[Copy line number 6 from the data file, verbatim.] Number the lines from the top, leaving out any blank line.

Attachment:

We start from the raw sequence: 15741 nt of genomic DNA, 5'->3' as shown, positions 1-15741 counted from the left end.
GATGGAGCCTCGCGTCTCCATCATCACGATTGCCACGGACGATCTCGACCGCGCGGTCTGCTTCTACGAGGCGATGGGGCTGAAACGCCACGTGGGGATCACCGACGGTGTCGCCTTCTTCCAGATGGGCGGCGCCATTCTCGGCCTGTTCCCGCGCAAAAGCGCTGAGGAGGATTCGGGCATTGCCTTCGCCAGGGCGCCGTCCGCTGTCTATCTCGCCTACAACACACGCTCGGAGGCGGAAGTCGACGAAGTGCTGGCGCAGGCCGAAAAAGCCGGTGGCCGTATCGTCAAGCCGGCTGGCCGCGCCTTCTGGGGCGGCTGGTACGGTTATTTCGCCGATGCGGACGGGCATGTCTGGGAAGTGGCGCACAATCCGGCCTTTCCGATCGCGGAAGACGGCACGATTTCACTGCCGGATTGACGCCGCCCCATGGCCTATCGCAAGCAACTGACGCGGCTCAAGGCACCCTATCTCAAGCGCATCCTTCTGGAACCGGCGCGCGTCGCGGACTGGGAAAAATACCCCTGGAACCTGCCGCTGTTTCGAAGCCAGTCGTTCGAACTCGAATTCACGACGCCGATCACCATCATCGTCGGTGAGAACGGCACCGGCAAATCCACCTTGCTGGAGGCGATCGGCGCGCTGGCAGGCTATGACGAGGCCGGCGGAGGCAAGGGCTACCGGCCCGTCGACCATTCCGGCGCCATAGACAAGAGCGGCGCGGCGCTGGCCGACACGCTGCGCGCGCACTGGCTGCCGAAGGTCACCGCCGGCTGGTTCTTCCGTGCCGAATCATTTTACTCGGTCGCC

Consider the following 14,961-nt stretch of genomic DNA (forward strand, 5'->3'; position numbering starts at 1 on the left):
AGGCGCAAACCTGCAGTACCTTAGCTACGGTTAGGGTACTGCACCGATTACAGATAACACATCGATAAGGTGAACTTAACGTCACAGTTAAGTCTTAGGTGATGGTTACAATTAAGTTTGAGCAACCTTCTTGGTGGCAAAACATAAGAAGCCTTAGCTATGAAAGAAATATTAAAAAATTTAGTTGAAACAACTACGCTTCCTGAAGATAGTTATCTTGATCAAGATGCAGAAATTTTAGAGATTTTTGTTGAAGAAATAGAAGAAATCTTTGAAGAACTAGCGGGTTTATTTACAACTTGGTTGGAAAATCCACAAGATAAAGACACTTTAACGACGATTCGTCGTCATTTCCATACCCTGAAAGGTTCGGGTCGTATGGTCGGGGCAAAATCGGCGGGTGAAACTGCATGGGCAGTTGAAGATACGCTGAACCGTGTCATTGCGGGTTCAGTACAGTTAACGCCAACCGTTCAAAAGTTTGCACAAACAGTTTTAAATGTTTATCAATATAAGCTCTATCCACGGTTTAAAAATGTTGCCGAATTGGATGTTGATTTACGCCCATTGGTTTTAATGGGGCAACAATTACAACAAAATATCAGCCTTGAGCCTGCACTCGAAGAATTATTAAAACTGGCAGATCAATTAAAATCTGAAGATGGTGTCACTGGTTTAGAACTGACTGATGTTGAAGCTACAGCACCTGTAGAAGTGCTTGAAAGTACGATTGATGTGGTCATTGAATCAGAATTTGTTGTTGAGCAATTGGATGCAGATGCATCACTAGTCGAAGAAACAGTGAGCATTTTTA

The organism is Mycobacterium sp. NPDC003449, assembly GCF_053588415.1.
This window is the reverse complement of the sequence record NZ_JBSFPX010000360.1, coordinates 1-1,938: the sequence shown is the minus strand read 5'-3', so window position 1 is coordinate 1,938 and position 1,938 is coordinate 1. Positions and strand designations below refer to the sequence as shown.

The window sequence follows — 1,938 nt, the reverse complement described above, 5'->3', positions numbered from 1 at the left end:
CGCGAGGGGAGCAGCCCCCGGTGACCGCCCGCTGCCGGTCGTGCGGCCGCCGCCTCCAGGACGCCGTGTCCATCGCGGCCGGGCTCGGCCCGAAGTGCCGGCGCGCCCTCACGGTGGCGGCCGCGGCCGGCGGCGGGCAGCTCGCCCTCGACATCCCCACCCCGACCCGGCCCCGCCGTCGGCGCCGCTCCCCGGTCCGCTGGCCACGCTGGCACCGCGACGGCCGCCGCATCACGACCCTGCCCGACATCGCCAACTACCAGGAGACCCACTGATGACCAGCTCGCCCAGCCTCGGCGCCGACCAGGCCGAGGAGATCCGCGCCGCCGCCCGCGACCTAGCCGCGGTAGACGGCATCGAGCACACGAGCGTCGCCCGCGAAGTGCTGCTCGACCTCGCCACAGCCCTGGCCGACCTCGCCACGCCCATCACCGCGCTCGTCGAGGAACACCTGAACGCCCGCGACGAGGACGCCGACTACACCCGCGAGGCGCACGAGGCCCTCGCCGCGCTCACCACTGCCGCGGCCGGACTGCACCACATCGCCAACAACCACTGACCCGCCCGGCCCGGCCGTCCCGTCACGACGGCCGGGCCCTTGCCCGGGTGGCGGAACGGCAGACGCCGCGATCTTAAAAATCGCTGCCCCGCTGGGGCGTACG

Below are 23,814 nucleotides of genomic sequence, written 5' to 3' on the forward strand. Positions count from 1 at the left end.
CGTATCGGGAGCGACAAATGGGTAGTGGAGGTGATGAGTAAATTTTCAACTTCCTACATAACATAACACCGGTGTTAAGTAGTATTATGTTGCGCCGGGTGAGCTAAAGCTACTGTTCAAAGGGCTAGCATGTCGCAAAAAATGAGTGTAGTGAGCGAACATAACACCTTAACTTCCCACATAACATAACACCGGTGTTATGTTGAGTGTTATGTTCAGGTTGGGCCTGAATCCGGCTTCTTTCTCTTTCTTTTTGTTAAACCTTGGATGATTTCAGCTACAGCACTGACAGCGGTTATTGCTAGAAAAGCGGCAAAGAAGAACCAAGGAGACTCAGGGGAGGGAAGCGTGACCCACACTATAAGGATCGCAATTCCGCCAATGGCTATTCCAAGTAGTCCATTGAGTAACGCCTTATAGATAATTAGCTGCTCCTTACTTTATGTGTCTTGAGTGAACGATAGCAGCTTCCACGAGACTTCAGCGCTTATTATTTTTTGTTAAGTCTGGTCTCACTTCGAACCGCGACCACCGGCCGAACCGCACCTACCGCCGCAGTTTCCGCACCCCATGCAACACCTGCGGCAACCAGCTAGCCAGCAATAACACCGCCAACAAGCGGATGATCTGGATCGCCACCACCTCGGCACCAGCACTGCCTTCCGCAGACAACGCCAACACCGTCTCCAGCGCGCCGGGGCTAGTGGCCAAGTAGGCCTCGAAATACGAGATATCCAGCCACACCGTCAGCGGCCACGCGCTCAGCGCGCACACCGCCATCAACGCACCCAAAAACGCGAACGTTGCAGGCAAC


This window is the reverse complement of the sequence record NZ_JBSFPX010000360.1, coordinates 1-1,938: the sequence shown is the minus strand read 5'-3', so window position 1 is coordinate 1,938 and position 1,938 is coordinate 1. Positions and strand designations below refer to the sequence as shown.